LENS Health and Wellness

Damaged Connections

New Discoveries Chart Serotonin's Role in Brain Disorders

A brain shaped circuit with wires attached on a pink backgroundIMAGE: ADAM VOORHES/GALLERY STOCK

Scientists have long known that the brain chemical serotonin plays a critical role in depression, anxiety, autism and other mental disorders. But how?

Roberto F. Galán, PhD, an assistant professor in the Department of Electrical Engineering and Computer Science at Case Western Reserve, and his team have answered part of that question with experiments and computational models that demonstrate what happens in the brain when serotonin is drastically reduced.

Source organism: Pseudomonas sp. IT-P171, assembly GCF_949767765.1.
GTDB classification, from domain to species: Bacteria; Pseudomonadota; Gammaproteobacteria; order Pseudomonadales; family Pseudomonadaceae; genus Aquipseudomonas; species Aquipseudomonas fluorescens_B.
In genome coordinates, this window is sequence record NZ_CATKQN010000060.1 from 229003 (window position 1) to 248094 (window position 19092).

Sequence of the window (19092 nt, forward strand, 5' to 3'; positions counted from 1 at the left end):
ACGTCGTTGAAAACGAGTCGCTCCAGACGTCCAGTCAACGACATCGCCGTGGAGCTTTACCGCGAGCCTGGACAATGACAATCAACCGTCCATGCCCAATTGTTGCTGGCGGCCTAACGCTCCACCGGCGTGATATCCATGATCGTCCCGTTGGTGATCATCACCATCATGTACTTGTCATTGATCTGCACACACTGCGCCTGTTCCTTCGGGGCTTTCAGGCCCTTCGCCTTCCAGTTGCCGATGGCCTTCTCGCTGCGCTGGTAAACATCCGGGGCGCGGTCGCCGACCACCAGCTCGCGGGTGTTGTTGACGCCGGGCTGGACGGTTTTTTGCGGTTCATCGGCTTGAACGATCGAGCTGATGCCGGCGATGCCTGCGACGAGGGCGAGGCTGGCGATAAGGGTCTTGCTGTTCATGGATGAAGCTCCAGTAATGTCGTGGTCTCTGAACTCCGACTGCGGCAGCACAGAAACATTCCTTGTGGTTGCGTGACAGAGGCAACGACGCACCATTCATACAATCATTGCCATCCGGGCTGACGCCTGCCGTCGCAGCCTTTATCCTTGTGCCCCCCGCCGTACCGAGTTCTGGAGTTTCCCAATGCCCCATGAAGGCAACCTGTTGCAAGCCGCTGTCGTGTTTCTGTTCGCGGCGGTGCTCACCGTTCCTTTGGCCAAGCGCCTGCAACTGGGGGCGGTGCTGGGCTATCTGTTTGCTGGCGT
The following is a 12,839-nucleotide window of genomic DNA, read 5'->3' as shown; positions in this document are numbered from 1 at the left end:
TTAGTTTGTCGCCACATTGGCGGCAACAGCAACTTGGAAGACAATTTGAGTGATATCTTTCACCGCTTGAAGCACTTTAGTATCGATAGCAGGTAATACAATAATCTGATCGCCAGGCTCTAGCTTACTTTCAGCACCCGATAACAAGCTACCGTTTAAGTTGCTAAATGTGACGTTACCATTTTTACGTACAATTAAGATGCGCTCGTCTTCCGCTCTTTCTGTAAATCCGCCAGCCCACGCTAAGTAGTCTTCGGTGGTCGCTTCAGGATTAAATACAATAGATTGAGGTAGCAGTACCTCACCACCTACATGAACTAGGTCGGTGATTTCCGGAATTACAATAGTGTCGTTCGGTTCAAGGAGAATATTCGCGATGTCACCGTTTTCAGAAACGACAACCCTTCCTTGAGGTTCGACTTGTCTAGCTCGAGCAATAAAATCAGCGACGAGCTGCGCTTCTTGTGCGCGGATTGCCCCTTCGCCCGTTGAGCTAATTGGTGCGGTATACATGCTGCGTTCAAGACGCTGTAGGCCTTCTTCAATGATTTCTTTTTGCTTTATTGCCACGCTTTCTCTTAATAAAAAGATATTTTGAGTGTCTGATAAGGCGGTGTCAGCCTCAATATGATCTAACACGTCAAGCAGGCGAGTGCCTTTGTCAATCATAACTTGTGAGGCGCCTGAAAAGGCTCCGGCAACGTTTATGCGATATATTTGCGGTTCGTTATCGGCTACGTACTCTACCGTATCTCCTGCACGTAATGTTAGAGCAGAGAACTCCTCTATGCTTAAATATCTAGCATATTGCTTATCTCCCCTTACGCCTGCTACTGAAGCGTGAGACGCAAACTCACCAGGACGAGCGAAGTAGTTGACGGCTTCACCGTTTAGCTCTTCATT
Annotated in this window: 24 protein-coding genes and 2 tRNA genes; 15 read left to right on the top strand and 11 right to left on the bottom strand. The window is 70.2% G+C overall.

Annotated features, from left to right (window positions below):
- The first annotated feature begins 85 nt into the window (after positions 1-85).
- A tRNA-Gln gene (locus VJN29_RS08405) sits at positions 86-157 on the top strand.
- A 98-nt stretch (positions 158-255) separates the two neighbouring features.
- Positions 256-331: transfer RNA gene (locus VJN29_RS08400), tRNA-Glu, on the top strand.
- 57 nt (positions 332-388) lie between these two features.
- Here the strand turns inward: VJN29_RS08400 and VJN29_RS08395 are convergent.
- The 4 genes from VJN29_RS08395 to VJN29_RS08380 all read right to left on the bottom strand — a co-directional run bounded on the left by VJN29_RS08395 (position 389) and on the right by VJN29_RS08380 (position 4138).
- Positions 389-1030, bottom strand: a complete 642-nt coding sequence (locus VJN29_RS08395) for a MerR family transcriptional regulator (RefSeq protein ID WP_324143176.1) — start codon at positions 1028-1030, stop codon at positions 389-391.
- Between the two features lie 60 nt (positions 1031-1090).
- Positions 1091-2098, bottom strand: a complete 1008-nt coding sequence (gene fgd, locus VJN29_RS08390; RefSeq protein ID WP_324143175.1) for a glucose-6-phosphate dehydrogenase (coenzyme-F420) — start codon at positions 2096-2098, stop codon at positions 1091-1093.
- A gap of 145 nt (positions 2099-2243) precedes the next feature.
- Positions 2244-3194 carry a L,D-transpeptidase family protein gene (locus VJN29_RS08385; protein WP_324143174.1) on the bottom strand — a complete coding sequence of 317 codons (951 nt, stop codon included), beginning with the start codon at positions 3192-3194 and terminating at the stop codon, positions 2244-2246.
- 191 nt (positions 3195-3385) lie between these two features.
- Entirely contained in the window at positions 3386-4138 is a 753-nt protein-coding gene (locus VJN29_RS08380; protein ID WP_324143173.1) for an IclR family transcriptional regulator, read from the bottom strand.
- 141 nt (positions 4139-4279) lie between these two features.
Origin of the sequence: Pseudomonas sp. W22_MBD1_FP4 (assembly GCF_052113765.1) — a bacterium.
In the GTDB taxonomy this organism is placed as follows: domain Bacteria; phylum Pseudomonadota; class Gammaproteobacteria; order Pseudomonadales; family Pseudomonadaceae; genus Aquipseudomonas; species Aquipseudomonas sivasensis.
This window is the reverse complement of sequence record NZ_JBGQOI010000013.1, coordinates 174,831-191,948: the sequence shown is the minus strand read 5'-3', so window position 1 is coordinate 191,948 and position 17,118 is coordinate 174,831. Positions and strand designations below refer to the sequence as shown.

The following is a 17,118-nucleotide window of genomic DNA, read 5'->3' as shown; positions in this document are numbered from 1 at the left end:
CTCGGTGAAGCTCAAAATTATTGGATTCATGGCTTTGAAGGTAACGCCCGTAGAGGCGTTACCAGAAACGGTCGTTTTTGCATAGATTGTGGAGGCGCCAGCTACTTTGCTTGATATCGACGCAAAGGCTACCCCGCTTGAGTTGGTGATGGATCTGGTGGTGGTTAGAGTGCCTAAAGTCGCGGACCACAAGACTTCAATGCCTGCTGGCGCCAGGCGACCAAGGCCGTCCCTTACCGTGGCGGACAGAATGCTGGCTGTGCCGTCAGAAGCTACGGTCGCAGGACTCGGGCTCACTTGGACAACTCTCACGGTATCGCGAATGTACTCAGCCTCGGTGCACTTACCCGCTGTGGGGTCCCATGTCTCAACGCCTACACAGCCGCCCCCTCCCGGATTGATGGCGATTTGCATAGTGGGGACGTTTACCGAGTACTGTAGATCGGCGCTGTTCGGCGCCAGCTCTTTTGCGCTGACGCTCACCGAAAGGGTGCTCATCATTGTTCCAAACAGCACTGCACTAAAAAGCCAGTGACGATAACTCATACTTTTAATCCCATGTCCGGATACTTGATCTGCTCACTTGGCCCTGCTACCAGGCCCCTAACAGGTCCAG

Galán and his team, including Pavel Puzerey, PhD (GRS '15, neurosciences), who worked in Galán's lab as a doctoral student, and Nathan Kodama, a senior majoring in physics, recorded activity from small circuits in mouse brains. That al lowed them to study both the interactions of clusters of neurons as well as isolated neurons to better understand how individual brain cells behave within the complex web of brain circuitry.

Headshot of Roberto F. Galán

Roberto F. Galán, assistant professor

The researchers found that when the brain develops with only 80 percent of normal serotonin levels, neurons became excitable, firing off more electrical discharges, but to prevent the brain from becoming epileptic, neurons "pruned" many of their connections with other neurons. Without sufficient connections, neurons became partially isolated and the wiring in brain circuits became deficient, leading to cognitive and behavioral disorders that mirror those seen in depression and autism. Next on Galán's to-do list: delving into how groups of neurons interact within brain circuits.